Researchers have identified three major vulnerabilities in the Linux kernel that have existed for more than a decade.
According to cybersecurity firm GRIMM, these bugs could allow attackers to elevate their privileges from basic to root, opening the door to data theft, malware and ransomware distribution, escalation of privilege and DDoS attacks, Bleeping Computer reported.
The vulnerabilities (CVE-2021-27365, CVE-2021-27363 and CVE-2021-27364) have since been fixed and patches for the mainline Linux kernel became generally available on March 7. Linux users have been urged to patch their systems immediately.
Despite their relative severity, the vulnerabilities aren't particularly easy to exploit, requiring local access to the target device. This means attackers would either need to access the device physically or chain the Linux bugs with other vulnerabilities.
Detailing his findings in a blog post, GRIMM researcher Adam Nichols said that the vulnerable scsi_transport_iscsi kernel module is not loaded by default, and explained what that means:
"The Linux kernel loads modules either because new hardware is detected or because a kernel function detects that a module is missing," he wrote. "The latter implicit autoload case is more likely to be abused and is easily triggered by an attacker, enabling them to increase the attack surface of the kernel."
"On CentOS 8, RHEL 8, and Fedora systems, unprivileged users can automatically load the required modules if the rdma-core package is installed. On Debian and Ubuntu systems, the rdma-core package will only automatically load the two required kernel modules if the RDMA hardware is available. As such, the vulnerability is much more limited in scope."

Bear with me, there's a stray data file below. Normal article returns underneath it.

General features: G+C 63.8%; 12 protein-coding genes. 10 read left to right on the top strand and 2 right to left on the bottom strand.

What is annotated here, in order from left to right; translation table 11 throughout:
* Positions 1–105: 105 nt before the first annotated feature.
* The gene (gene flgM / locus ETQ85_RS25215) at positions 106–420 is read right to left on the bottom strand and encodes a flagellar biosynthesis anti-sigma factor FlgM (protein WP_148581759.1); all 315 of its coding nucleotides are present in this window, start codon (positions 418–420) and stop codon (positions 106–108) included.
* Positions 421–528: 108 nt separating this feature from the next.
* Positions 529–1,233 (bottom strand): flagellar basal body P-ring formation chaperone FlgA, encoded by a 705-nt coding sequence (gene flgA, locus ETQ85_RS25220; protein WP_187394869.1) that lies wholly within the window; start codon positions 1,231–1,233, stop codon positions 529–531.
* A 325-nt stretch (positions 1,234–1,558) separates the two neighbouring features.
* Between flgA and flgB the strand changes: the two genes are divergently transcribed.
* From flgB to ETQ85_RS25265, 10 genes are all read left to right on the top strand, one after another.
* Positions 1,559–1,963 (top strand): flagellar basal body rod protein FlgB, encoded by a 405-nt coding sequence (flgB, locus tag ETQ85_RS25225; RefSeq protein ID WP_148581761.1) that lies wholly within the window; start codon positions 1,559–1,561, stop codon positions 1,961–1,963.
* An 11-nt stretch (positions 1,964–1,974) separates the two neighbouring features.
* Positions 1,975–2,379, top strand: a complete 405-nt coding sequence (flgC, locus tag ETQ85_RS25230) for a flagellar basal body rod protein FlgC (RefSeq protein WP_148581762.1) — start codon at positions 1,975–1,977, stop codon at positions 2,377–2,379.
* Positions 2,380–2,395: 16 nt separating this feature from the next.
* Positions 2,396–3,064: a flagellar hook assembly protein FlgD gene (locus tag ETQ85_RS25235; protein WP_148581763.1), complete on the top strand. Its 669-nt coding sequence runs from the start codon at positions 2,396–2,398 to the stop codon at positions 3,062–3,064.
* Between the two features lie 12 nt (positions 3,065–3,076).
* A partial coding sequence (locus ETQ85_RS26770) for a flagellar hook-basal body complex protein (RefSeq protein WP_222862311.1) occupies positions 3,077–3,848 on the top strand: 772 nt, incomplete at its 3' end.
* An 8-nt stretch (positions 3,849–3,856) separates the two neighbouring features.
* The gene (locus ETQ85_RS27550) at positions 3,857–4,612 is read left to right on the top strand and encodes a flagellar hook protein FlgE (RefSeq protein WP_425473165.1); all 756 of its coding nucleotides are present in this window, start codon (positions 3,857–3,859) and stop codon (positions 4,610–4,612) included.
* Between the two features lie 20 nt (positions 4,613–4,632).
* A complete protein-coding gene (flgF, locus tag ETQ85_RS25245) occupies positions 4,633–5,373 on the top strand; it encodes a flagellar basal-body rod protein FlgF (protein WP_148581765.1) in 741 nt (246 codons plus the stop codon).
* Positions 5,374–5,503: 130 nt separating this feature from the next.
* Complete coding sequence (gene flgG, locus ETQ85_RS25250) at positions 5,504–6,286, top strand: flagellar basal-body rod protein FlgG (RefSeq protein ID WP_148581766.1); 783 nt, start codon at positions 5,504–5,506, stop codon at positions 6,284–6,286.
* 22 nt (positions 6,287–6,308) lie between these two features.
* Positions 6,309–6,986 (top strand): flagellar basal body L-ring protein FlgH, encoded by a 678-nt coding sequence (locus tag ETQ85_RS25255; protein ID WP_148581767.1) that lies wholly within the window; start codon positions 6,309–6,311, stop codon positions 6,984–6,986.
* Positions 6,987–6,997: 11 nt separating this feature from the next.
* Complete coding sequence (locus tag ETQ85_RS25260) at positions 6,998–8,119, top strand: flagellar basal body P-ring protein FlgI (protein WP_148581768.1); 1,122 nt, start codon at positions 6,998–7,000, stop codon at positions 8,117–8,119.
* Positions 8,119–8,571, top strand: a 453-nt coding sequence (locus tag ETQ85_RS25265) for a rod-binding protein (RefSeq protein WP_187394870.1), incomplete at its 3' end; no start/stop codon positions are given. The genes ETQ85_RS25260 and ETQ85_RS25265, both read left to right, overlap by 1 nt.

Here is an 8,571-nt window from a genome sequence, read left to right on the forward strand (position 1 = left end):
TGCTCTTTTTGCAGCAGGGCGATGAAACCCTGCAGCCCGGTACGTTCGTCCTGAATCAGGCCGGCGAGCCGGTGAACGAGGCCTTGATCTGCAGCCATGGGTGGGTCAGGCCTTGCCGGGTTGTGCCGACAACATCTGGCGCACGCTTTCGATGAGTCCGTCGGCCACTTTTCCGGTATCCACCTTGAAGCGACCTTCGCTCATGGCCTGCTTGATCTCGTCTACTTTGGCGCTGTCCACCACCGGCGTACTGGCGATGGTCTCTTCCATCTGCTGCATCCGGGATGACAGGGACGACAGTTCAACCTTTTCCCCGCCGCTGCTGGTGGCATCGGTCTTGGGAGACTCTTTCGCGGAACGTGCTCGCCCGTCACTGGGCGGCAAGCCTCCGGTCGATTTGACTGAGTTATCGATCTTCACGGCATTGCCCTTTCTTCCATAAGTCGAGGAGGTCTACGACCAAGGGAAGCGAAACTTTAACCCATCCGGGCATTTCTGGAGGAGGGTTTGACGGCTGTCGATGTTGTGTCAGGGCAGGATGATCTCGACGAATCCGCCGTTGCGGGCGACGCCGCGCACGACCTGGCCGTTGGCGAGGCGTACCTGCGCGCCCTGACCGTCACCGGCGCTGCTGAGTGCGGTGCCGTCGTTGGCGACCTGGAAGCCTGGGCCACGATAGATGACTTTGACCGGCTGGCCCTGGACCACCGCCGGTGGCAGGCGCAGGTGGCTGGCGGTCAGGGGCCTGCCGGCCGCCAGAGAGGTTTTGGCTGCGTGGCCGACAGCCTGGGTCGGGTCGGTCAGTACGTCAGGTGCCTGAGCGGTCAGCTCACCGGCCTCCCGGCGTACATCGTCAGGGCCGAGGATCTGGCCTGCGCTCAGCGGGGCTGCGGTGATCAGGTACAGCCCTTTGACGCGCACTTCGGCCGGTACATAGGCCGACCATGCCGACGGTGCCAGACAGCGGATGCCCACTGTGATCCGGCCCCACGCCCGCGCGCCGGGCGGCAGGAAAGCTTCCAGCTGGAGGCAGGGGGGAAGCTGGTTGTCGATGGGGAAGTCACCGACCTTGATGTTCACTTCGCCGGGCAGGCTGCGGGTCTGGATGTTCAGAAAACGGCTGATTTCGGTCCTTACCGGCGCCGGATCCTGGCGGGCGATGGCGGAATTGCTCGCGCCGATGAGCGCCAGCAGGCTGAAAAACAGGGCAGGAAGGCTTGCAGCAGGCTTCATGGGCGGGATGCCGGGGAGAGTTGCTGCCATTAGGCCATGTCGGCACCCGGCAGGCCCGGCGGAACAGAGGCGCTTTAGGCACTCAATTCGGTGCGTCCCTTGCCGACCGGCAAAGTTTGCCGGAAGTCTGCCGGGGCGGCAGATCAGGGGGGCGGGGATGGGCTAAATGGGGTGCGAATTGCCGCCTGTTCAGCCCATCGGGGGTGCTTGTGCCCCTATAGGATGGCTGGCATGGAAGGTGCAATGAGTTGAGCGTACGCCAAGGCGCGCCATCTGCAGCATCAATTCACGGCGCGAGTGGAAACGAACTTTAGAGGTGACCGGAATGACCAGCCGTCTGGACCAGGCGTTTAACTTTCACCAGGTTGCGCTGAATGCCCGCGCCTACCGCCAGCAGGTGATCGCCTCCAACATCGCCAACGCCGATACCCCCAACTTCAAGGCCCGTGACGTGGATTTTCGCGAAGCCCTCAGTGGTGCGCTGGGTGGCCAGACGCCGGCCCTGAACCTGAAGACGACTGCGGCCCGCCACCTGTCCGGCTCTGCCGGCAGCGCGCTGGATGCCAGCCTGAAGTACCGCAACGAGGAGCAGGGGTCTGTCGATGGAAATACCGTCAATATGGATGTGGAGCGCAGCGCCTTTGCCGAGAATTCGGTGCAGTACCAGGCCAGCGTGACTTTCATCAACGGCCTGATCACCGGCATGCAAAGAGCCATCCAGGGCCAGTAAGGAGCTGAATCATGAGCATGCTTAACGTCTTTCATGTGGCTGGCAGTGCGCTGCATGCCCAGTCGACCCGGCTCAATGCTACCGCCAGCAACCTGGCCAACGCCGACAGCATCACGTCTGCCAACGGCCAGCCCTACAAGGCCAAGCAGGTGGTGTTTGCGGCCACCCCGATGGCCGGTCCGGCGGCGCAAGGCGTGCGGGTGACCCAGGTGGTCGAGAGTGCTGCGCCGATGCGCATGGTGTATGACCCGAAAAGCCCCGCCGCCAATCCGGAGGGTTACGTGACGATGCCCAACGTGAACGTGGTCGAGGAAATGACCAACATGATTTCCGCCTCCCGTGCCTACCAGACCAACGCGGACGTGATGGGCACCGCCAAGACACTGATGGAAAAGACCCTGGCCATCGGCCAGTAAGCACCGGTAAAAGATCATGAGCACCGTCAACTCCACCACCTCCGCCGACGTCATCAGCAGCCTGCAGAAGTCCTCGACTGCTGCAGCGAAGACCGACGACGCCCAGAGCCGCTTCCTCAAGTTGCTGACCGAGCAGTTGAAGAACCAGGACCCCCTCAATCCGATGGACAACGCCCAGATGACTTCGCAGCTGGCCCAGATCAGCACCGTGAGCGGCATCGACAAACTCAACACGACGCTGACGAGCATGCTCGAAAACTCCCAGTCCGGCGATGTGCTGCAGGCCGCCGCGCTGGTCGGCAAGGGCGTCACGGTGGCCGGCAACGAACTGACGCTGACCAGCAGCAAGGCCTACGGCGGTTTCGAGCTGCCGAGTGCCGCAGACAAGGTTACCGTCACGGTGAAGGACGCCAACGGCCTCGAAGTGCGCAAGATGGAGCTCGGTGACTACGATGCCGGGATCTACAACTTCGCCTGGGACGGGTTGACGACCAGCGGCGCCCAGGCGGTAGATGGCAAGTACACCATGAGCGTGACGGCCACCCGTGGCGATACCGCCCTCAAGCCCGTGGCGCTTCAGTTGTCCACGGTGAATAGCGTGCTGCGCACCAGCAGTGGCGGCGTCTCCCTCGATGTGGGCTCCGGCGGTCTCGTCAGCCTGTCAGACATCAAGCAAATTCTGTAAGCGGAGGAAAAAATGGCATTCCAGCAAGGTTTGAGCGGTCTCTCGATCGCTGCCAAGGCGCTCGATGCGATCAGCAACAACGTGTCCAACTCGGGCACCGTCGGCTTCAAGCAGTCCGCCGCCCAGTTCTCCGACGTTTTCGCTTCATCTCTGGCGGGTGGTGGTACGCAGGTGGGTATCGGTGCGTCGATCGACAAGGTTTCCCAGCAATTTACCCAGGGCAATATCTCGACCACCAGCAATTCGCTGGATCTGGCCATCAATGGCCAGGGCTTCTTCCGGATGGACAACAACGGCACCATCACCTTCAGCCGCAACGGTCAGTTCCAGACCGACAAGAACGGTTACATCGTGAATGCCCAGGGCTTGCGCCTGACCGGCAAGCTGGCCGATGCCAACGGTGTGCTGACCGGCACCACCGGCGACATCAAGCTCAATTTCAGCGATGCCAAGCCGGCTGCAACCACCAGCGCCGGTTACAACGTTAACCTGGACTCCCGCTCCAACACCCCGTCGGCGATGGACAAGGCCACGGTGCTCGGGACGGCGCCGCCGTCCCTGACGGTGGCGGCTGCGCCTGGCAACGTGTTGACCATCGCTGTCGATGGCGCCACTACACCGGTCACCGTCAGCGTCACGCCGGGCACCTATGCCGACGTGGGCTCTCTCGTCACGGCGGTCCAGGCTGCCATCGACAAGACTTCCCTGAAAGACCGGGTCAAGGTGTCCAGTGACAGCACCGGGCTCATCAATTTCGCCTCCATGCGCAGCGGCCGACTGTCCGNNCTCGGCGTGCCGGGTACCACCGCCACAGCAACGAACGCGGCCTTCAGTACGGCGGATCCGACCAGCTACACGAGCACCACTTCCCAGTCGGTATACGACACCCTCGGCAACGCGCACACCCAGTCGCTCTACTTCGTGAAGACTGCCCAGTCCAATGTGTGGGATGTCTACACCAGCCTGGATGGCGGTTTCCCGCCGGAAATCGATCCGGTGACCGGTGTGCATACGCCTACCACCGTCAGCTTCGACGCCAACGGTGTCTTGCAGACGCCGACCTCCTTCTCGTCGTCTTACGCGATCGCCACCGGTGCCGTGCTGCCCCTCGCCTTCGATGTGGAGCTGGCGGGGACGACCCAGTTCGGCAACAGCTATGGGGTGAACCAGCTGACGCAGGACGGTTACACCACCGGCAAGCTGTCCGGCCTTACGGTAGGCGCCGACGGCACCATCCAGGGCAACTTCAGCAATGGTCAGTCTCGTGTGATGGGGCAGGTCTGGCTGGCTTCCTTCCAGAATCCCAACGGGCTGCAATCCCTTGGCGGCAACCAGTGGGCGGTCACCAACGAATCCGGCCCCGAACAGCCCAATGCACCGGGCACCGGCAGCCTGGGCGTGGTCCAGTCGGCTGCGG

Bleeping Computer further explained that the bugs could be abused to bypass various Linux security features designed to block exploits, including the Kernel Address Space Layout Randomization (KASLR), Supervisor Mode Execution Protection (SMEP), Supervisor Mode Access Prevention (SMAP) and Kernel Page-Table Isolation (KPTI).
“The bottom line is that this is still a real problem area for the Linux kernel because of the tension between compatibility and security. Administrators and operators need to understand the risks, their defensive options, and how to apply those options in order to effectively protect their systems,” Nichols concluded.
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